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Gardens

It's a great time to plant agaves

Summer has given way to fall, but if you’ve lived in the Bay area for long you’ll know now is the driest time of year. The gardens are parched and the ground is dusty dry, and we have watered a few plants (new tree Aloes, and a palm we planted) but some plants love the heat. Agave is one genus that thinks the hotter the better!

We did have some weird weather recently that some agaves didn’t love though. A hot dry spell, followed by foggy, smoke-laden air, leads to some agaves ending up with edema scarring. 

These mottled marks on some leaves are caused by water being pulled up to the leaves during hot weather, but stopping in its tracks when cool, humid weather hits. The cells loaded with water then burst and scar the leaves. Unfortunate, but the plants will eventually grow new leaves.

We had a lovely September volunteer day, with Chris, Josh, Matt, Hilary, John and Andrea generating 18 bags of green waste for recycling! We got lots of plants cut back (the cardoon, salvias, euphorbias and so on) and turned and watered the compost.

We also planted some great agaves that Matt and I have been growing. Josh put in three Agave maximiliana… or they might be Agave zebra. Except both of these species are supposed to be solitary and this one pups like mad…We will just have to wait and see what they turn into.

Josh also planted a group of seven Agave desmettiana variegates behind the wrong way sign. That area has become a huge farm for baby agaves but we hope to reorganize the plants, put them in groups, and make something pretty out of it all soon.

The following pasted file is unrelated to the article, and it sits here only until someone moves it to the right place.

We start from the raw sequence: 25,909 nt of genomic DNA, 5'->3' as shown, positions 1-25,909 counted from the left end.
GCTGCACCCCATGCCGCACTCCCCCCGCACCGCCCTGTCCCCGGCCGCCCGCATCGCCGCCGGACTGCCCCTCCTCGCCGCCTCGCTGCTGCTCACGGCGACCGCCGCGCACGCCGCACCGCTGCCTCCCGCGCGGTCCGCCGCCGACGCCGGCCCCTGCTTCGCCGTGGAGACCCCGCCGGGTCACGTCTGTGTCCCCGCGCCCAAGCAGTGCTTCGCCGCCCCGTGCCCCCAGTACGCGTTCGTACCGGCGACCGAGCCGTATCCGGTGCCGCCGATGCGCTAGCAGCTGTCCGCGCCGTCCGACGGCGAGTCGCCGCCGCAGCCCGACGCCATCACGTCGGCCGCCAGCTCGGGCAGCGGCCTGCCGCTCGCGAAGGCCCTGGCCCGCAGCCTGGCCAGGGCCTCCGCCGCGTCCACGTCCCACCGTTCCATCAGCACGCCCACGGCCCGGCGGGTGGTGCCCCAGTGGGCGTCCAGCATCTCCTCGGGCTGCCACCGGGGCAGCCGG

Matt and I visited with the famous Brian Kemble of the Ruth Bancroft Gardens the following week, and had a blast weeding his pots of hybrid Agaves, Aloes and Gasterias while talking about all the cool plants he has grown and known. 

 In exchange he gave us some lovely plants for the garden, including three Aloe polyphylla hybrids which we planted right away on the lower pathway where they will hopefully thrive. Matt added five more Agave desmettiana variegates in that area too, as well as a few on the way to the tool trunk.

A week later Matt and I were back at the garden, planting yet more Agaves we have been growing on at home. We did two groups of Agave gypsophylla up in the top area of PG, and a group of three Yucca aloifolia “Magenta Magic” down at PRG.

It’s great to get some plants out of our home garden and into the public gardens – it can take years to grow something big enough to plant out in a street park (small plants tend to get stolen, or crushed) and I feel now that 3-5 gallons is the minimum if possible.

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